This would work for any game, including Call of Cthulhu. But the idea is that there is a dead, mad god bound in an ancient crypt or corrupted sacred site, but the bonds are breaking and some of the god’s essence is leaking out. The result of this is that anyone who dies near the location is re-animated with a fragment of the god’s intelligence, becoming a hive-mind hoard of zombies.

For an interesting twist to use with Call of Cthulhu, imagine the ancient sacred site of a people wiped out by Conquistadors. Now backpackers and White explorers have reached the place which indigenous people know to avoid, and there have been mysterious disappearances. The investigators get involved, maybe studying the lost civilization, and have to find a way to partition the place off, killing all of the zombies, or raise the dead god back to life and deal with those consequences.

Shadow-Stealing Mirror

Somewhat inspired by A Wizard of Earthsea. A stone or mirror that steals your shadow and then animates a shadowy version of you that goes out into the world, acting out your worst impulses. The hint is that your shadow is gone, or at most tenuously visible in strong direct light. You have to go find your shadow and vanquish it, and then make amends for all that it did, before you get it back. Otherwise it just keeps re-animating and causing trouble. The Mirror was first created and given to an impulsive Prince or Princess in order to teach them humility and to deal with their own dark side.

Radiant Desert

I like the idea that deep in a desert, particularly a supernatural one like much of Dark Sun, the sun deals radiant damage during the day. Maybe you get advantage on Constitution saves against the damage if you are well-prepared with proper clothing, water, and some kind of protection against the sun. But for anyone who has ever had a bad sunburn, it is clear that the sun deals a kind of damage you don’t encounter many other places.

Non-Lethal Beatdown

I’ve already laid out how you could run D&D with non-lethal combats. I had a further thought, that players might want to incapacitate someone at the end of a combat, and so I figured that further damage could inflict levels of exhaustion on their foe. So, kind of midway between non-lethal and lethal violence.

D&D 5E: Reworking the Spell: Animate Objects

Animate Objects is one of those ridiculous 5E spells. If you want to deal tons of damage and can cast a 5th level spell, it’s hard to justify not taking it. Using a single casting, you can regularly deal 40+ damage each round with a bonus action by animating a swarm of darts of daggers (or, with the RAW, any tiny objects). I feel like someone didn’t check the math when they designed this spell, because it’s just not comparable to other spells. So what I’d like to do is to rework it so that it makes a bit more sense, at least to me. I’d like to redesign it so that the various size options all have advantages, but there isn’t an obvious best choice. I also decided to replace the attack roll with a spell attack roll, as that just makes a lot more sense to me.

Size HP AC Str Dex Attack
Up to 10 tiny objects 10 each 18 -4 +4 Spell attack, 1d4 (up to 10d4 or 25 avg)
Up to 5 small objects 20 each 16 +0 +2 Spell attack, 1d6+2 (up to 5d6+10 or 26 avg)
Up to 3 medium objects 30 each 13 +1 +1 Spell attack, 2d6+1 (up to 6d6+6 or 27 avg)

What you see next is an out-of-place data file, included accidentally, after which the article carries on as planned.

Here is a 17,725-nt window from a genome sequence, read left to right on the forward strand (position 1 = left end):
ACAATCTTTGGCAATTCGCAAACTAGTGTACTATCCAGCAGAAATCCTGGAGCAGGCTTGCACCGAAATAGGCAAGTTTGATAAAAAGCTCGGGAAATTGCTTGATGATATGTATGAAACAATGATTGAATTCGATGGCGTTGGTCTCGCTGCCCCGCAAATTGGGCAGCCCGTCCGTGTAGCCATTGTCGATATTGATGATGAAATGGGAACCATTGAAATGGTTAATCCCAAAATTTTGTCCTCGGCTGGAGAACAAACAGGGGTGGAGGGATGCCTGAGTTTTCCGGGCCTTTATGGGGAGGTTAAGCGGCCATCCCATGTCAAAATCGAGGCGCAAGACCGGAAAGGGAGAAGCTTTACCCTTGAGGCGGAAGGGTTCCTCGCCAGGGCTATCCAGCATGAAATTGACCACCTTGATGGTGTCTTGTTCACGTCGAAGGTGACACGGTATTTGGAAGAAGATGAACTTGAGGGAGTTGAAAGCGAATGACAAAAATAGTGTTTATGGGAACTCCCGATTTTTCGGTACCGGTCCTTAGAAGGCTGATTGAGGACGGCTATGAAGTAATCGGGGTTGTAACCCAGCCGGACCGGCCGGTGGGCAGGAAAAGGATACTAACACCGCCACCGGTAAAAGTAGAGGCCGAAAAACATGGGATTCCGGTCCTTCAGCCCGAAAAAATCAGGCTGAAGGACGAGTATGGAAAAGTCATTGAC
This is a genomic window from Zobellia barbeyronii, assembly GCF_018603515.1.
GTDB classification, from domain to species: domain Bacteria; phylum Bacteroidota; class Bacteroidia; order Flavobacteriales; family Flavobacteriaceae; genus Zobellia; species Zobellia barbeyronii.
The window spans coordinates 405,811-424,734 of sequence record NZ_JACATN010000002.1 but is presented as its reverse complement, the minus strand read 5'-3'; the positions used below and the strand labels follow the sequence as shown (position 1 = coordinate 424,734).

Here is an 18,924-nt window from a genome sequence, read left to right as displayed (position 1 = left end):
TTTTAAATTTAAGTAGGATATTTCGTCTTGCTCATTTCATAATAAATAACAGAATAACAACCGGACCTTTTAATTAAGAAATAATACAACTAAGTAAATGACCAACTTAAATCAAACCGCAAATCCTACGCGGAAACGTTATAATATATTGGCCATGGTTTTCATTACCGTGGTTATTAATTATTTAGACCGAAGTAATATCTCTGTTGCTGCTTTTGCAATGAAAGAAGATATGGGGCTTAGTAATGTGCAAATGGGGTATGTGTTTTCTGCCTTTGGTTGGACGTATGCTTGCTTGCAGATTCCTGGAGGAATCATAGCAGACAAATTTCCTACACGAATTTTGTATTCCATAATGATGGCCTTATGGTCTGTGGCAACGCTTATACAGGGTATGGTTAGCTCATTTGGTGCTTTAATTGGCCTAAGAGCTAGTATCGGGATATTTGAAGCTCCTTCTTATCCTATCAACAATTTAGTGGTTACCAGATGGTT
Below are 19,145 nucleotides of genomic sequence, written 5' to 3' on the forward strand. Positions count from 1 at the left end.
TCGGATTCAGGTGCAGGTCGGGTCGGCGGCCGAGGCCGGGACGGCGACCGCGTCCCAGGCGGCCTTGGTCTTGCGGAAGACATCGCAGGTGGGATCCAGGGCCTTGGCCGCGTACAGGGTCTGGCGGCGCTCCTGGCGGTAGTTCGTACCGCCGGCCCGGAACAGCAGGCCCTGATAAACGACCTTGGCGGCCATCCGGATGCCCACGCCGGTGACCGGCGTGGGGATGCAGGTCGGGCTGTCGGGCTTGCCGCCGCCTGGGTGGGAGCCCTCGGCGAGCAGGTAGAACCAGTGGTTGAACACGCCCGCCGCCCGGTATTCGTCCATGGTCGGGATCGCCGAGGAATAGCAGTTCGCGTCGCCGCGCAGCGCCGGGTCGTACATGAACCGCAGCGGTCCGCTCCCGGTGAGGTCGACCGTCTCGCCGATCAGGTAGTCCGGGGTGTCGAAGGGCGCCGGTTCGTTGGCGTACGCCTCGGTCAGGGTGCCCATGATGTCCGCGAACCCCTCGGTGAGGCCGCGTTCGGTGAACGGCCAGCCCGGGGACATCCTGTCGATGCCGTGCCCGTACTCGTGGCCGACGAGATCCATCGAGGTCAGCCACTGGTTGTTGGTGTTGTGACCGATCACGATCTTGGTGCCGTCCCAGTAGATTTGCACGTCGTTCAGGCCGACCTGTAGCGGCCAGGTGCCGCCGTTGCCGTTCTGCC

Up to 2 large objects 50 each 10 +2 +0 Spell attack, 2d8+2 (up to 4d8+4 or 22 avg)
1 huge object 80 8 +4 -2 Spell attack, 3d10+4 (or 21 avg)

For simplicity’s sake, no mixing and matching sizes – you choose the size objects when you cast the spell.

A huge object does the least damage on average, but it has way more hit points. 2 large objects might be the best option, as they have the second least damage but they can flank (if you use that rule) and are very tough. This is still an incredibly powerful spell, it just isn’t crazy broken in this version.

Insight Checks in D&D 5E

Insight checks in D&D are one of the sticky wickets of 5th Edition, at least in my opinion. (Others include when to use Acrobatics vs Athletics, and when to use Investigation vs Perception). Usually it is used by players as a lie-detector, and since most of the time players roll their own dice, it is a highly reliable lie detector (in contrast to a polygraph for example, which is famously unreliable). One problem with this lie-detection function is that it is swerving into Zone of Truth’s lane, honestly. Also, simple lie-detection is incredibly difficult, even for real-world experts. All you can really figure out is perhaps what emotion a person is trying to hide, and then speculate from there.

So, I turn to the broad mechanics of PbtA to modify the use of Insight checks in D&D. Roll Wisdom (Insight), and if you succeed you may ask 2 of the following questions. +1 question for every 5 over the DC. Also, I’d hold to my house rule that other PCs can help, but only one PC rolls for the proficiency check, and usually it’s the first person to mention it unless the players have planned ahead or have time to plan.

  • What’s my gut feeling? (How many ways do our alignments align? No alignment might not mean you dislike the person, only that they give off a vibe of being very different from you)
  • Do they mean me direct harm?
  • What emotion are they feeling, primarily?
  • What emotion are they trying to hide?
  • Are they keeping a secret? (This could be an unrelated secret, but seeing the hint of one could be a reason for the PCs to keep asking questions and show interest)
  • Are they executing a sneaky plan right now? (Not a lie-detector, but this is just finding out if the creature is ‘up to something’)

There are ways these questions can overlap, of course, and I’m happy to see suggestions for better ones, but I like this way of handling this proficiency check in 5E.